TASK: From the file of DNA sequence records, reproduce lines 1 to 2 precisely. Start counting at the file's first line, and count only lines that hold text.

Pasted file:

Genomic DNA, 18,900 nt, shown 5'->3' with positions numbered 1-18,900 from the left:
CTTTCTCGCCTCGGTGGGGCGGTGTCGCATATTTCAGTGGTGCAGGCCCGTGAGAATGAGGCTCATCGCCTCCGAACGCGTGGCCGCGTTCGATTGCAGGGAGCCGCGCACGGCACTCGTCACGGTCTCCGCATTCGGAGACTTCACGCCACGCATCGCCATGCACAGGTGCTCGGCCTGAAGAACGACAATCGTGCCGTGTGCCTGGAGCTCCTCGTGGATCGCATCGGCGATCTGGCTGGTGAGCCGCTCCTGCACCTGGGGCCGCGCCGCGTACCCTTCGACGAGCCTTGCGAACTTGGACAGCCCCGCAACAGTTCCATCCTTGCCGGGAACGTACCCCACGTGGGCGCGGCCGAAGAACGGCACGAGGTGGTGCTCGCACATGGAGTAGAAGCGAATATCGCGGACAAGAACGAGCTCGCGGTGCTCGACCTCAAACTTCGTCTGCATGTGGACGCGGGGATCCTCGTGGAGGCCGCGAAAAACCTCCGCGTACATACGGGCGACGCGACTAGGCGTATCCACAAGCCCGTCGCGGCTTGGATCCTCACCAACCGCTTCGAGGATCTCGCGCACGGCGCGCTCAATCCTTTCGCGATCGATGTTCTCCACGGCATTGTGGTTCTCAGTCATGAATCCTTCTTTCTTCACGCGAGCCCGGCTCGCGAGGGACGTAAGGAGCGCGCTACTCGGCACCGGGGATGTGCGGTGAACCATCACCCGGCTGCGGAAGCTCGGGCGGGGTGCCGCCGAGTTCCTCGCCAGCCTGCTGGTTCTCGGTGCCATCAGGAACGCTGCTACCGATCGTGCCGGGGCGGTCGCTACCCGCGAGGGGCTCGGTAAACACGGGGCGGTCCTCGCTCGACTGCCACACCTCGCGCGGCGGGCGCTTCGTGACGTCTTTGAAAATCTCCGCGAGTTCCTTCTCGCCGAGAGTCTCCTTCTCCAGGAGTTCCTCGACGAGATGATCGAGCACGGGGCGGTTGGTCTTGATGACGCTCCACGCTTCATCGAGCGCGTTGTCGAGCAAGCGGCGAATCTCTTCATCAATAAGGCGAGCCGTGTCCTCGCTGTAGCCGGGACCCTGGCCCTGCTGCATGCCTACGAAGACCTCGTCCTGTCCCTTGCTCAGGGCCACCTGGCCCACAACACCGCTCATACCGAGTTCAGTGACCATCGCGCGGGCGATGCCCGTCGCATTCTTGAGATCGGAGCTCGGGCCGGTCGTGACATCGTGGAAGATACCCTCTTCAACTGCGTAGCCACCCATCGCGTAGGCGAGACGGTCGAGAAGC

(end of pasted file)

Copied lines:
Genomic DNA, 18,900 nt, shown 5'->3' with positions numbered 1-18,900 from the left:
CTTTCTCGCCTCGGTGGGGCGGTGTCGCATATTTCAGTGGTGCAGGCCCGTGAGAATGAGGCTCATCGCCTCCGAACGCGTGGCCGCGTTCGATTGCAGGGAGCCGCGCACGGCACTCGTCACGGTCTCCGCATTCGGAGACTTCACGCCACGCATCGCCATGCACAGGTGCTCGGCCTGAAGAACGACAATCGTGCCGTGTGCCTGGAGCTCCTCGTGGATCGCATCGGCGATCTGGCTGGTGAGCCGCTCCTGCACCTGGGGCCGCGCCGCGTACCCTTCGACGAGCCTTGCGAACTTGGACAGCCCCGCAACAGTTCCATCCTTGCCGGGAACGTACCCCACGTGGGCGCGGCCGAAGAACGGCACGAGGTGGTGCTCGCACATGGAGTAGAAGCGAATATCGCGGACAAGAACGAGCTCGCGGTGCTCGACCTCAAACTTCGTCTGCATGTGGACGCGGGGATCCTCGTGGAGGCCGCGAAAAACCTCCGCGTACATACGGGCGACGCGACTAGGCGTATCCACAAGCCCGTCGCGGCTTGGATCCTCACCAACCGCTTCGAGGATCTCGCGCACGGCGCGCTCAATCCTTTCGCGATCGATGTTCTCCACGGCATTGTGGTTCTCAGTCATGAATCCTTCTTTCTTCACGCGAGCCCGGCTCGCGAGGGACGTAAGGAGCGCGCTACTCGGCACCGGGGATGTGCGGTGAACCATCACCCGGCTGCGGAAGCTCGGGCGGGGTGCCGCCGAGTTCCTCGCCAGCCTGCTGGTTCTCGGTGCCATCAGGAACGCTGCTACCGATCGTGCCGGGGCGGTCGCTACCCGCGAGGGGCTCGGTAAACACGGGGCGGTCCTCGCTCGACTGCCACACCTCGCGCGGCGGGCGCTTCGTGACGTCTTTGAAAATCTCCGCGAGTTCCTTCTCGCCGAGAGTCTCCTTCTCCAGGAGTTCCTCGACGAGATGATCGAGCACGGGGCGGTTGGTCTTGATGACGCTCCACGCTTCATCGAGCGCGTTGTCGAGCAAGCGGCGAATCTCTTCATCAATAAGGCGAGCCGTGTCCTCGCTGTAGCCGGGACCCTGGCCCTGCTGCATGCCTACGAAGACCTCGTCCTGTCCCTTGCTCAGGGCCACCTGGCCCACAACACCGCTCATACCGAGTTCAGTGACCATCGCGCGGGCGATGCCCGTCGCATTCTTGAGATCGGAGCTCGGGCCGGTCGTGACATCGTGGAAGATACCCTCTTCAACTGCGTAGCCACCCATCGCGTAGGCGAGACGGTCGAGAAGC